On review aggregation website Rotten Tomatoes, the film holds an approval rating of 93% based on 262 reviews, with an average rating of 7.6/10. The website's critical consensus reads, "With a terrific cast and a surfeit of visual razzle dazzle, Crazy Rich Asians takes a satisfying step forward for screen representation while deftly drawing inspiration from the classic—and still effective—rom-com formula." On Metacritic, which assigns a normalized rating to reviews, the film has a weighted average score of 74 out of 100, based on 48 critics, indicating "generally favorable reviews." Audiences polled by CinemaScore gave the film an average grade of "A" on an A+ to F scale, while PostTrak reported filmgoers gave it an 85% positive score and a 65% "definite recommend".
Joe Morgenstern, writing for The Wall Street Journal, found the film to be "Bright, buoyant, and hilarious," making special note of the large number of quality performances from the cast members stating: "...And anyone with a sense of movie history will be moved by the marvelous Ms. Yeoh, who was so memorable as the love-starved fighter in Crouching Tiger, Hidden Dragon, and by 91-year-old Lisa Lu, who plays Nick’s grandmother and the matriarch of his family. Anyone, in this case, means anyone. Crazy Rich Asians includes us all". Ann Hornaday, writing for The Washington Post, deemed the film a "escapist rom-com delight" and remarked that "It will more than satisfy the sweet tooth of romantic comedy fans everywhere who have lately despaired that the frothy, frolicsome genre they adore has been subsumed by raunch and various shades of gray"; she also compared the film's rom-com themes to Four Weddings and a Funeral (1994).
Time magazine published an extended cultural review of the film by Karen Ho which compared the high fashion appeal of the film to rival the best which was offered by previous films such as The Devil Wears Prada. Ho's review summarizes the film's success as a notable uphill battle against the season's predominantly superhero oriented audiences stating: "To many in Hollywood, Crazy Rich Asians might look like a risky bet. It's the first modern story with an all-Asian cast and an Asian-American lead in 25 years; the last Joy Luck Club, was in 1993. It's an earnest romantic comedy in a sea of action and superhero films... In fact, it seems destined to be a hit." In the same magazine, Stephanie Zacharek called the film as "simply great fun, a winsome romantic comedy and an occasionally over-the-top luxury fantasy that never flags" while at the same time, hailing the film as a breakthrough in representation and lauded the performances and chemistry of Wu and Golding as well the supporting performances (particularly Yeoh, Ken Jeong, Nico Santos and Awkwafina).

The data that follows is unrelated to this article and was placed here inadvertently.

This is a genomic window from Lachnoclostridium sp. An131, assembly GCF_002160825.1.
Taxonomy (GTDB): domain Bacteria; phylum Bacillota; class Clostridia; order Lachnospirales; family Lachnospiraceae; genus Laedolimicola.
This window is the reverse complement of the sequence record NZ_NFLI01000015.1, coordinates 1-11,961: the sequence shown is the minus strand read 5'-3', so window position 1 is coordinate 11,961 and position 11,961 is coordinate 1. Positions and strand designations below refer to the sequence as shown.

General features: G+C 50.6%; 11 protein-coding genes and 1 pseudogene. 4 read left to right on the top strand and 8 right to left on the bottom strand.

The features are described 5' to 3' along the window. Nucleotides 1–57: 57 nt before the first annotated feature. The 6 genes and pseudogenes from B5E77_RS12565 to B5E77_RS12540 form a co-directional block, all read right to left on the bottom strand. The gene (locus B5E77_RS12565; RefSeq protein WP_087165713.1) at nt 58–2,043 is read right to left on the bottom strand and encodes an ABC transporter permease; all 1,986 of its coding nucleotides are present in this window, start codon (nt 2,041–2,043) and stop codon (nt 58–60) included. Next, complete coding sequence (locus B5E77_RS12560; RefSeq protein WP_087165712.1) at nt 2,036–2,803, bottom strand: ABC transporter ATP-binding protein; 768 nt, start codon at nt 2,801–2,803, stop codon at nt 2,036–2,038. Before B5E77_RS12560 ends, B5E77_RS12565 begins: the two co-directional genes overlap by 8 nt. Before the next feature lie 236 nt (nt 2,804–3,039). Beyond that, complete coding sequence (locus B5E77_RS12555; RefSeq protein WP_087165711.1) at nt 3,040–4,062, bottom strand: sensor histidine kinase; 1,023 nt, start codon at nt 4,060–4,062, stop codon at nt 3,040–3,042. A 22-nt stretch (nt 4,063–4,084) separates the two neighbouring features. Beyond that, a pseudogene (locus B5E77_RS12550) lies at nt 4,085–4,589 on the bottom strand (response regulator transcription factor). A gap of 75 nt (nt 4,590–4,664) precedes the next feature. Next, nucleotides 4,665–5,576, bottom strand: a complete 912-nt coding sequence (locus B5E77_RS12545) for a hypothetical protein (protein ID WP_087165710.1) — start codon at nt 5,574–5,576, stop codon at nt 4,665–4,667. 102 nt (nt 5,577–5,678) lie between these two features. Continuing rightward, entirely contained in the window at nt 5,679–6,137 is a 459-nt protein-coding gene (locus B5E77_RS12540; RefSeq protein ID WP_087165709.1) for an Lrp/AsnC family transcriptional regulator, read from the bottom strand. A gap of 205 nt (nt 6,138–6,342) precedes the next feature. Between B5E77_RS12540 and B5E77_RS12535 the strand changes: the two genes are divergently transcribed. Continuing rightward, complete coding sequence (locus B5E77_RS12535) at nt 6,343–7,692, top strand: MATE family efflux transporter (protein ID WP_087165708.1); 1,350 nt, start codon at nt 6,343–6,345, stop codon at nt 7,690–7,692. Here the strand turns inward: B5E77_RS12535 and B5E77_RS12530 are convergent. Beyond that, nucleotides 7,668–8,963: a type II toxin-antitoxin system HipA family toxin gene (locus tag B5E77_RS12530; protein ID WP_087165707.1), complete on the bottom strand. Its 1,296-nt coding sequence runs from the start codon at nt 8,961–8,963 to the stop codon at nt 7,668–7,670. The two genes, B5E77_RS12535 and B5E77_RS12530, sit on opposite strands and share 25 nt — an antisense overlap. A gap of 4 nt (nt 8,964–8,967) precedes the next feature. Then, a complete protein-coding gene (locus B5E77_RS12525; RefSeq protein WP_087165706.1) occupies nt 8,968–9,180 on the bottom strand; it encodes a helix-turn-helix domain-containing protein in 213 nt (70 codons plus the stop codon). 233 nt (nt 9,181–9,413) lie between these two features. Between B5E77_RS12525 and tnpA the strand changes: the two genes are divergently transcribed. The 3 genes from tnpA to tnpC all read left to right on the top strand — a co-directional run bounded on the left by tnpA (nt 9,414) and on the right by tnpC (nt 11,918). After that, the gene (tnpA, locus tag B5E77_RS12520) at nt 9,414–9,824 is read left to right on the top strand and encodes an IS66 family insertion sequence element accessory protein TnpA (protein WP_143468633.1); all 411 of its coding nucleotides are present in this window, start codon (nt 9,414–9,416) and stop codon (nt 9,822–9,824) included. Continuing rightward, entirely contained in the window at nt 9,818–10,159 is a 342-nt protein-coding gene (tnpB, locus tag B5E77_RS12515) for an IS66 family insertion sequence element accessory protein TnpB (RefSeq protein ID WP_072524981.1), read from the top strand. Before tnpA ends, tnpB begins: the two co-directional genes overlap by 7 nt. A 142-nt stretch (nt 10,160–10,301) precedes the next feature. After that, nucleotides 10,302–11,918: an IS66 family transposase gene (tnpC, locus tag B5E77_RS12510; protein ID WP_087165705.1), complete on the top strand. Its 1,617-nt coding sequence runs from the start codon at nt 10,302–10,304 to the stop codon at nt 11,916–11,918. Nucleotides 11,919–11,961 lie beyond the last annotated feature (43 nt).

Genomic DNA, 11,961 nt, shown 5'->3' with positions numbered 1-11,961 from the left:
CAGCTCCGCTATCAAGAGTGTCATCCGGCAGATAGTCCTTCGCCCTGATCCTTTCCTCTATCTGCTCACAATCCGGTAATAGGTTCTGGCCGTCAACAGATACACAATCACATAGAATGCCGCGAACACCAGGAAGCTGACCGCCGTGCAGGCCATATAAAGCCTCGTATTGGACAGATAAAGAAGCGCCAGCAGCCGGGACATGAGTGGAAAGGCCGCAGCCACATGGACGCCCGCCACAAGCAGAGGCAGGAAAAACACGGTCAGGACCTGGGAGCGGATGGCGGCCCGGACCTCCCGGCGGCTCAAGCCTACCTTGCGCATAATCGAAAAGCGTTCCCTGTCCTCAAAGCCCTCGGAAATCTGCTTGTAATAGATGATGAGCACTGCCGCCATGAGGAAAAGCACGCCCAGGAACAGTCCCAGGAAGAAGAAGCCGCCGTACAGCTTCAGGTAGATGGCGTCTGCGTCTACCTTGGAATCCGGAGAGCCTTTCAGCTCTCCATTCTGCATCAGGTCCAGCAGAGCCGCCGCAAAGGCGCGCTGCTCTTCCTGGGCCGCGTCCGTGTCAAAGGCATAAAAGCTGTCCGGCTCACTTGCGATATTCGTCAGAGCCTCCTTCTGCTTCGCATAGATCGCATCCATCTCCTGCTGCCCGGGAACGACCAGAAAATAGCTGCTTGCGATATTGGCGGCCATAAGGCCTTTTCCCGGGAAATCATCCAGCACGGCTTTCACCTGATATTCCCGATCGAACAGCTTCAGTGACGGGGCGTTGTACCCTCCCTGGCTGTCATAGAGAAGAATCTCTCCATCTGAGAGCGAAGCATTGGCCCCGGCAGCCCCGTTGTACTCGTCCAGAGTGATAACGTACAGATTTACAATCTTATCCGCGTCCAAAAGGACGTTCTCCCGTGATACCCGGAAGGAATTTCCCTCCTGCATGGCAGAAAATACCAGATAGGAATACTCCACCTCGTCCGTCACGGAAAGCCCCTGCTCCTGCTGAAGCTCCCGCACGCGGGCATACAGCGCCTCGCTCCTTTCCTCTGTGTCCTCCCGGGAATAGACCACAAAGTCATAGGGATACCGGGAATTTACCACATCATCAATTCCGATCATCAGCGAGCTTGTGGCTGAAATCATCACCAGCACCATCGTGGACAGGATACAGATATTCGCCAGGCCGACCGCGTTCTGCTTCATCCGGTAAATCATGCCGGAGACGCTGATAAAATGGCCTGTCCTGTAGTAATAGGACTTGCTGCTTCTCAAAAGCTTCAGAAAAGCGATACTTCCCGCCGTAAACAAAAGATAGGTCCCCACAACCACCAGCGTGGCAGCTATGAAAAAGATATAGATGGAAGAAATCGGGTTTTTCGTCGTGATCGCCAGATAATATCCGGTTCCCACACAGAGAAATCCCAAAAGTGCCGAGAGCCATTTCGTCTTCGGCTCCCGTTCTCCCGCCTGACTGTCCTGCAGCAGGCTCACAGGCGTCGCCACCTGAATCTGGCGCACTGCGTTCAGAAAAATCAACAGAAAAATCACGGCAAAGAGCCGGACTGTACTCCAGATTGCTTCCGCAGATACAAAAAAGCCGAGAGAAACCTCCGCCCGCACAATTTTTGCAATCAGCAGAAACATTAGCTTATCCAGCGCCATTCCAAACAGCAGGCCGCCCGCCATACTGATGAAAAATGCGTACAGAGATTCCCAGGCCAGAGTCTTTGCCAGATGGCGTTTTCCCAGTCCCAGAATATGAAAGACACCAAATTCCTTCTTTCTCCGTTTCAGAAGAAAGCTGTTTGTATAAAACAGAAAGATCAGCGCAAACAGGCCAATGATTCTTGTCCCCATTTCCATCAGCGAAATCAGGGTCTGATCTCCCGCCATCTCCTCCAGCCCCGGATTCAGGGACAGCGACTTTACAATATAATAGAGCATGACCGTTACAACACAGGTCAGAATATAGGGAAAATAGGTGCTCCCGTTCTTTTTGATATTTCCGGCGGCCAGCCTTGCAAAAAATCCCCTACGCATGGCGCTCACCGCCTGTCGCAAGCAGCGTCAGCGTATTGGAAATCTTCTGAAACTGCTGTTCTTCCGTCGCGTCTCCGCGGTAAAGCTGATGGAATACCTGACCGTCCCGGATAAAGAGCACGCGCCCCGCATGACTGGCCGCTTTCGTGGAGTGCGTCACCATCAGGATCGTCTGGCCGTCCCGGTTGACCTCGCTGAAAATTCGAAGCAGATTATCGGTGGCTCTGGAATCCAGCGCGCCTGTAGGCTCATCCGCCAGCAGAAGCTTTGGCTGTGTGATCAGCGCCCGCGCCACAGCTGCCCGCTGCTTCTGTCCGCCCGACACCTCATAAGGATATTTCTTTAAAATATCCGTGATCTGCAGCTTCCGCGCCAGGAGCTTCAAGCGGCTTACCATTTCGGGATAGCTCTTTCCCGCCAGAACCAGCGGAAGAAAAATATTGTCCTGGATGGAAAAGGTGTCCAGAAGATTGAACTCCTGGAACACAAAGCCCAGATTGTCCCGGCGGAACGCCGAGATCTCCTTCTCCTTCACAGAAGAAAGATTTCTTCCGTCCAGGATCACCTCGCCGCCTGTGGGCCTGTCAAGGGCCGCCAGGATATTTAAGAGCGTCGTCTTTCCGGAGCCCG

Peter Travers of Rolling Stone rated the film four stars out of five in which he called it as "frothy fun" and "hilarious, heartfelt blast" while hailing the film as "making history" in its cultural representation in mainstream cinema and highlighting the performances (particularly Yeoh in which he described her performance as "layered"). Writing for Chicago Sun-Times, Richard Roeper described the film as a "pure escapist fantasy fun" and "24-karat entertainment" while praising Wu's and Golding's performances and chemistry, and complimented Golding's natural onscreen presence and his good sense of comedic timing. David Sims of The Atlantic lauded the film as a "breath of fresh air" and a "charming throwback" to the classic romantic comedy films while commending Chu's direction, the screenplay (in which he labelled it as "hyperactive"), and the performances of Wu and Yeoh.
Justin Chang in a review for the Los Angeles Times found the film worthy of comparison to other notable films using an Asian ensemble cast including Memoirs of a Geisha, Letters from Iwo Jima, and The Joy Luck Club. Chang found the supporting cast performance of Michelle Yeoh to be exceptional stating: "...you can't help but hang on Eleanor's (Michelle Yeoh's) every word. In a crisp, authoritative, sometimes startlingly vulnerable performance that never lapses into dragon-lady stereotype, Yeoh brilliantly articulates the unique relationship between Asian parents and their children, the intricate chain of love, guilt, devotion and sacrifice that binds them for eternity".
In his review for The New York Times, A. O. Scott indicates that the film's appeal surpasses contemporary social mores dealing with wealth and touches on themes examined in the literature of "endless luxury" over the centuries stating that this is "...part of the film’s sly and appealing old-fashionedness. Without betraying any overt nostalgia, Crazy Rich Asians casts a fond eye backward as well as Eastward, conjuring a world defined by hierarchies and prescribed roles in a way that evokes classic novels and films. Its keenest romantic impulse has less to do with Nick and Rachel’s rather pedestrian love story than with the allure of endless luxury and dynastic authority. Which I guess is pretty modern after all". Peter Debruge of Variety wrote that the movie "expertly manages to balance the opulence of incalculable wealth with the pragmatic, well-grounded sensibility" of its protagonist; he also drew comparisons of the film's visual style and tone to Baz Luhrmann's The Great Gatsby (2013) as well to the wedding sequence in Mamma Mia! (2008).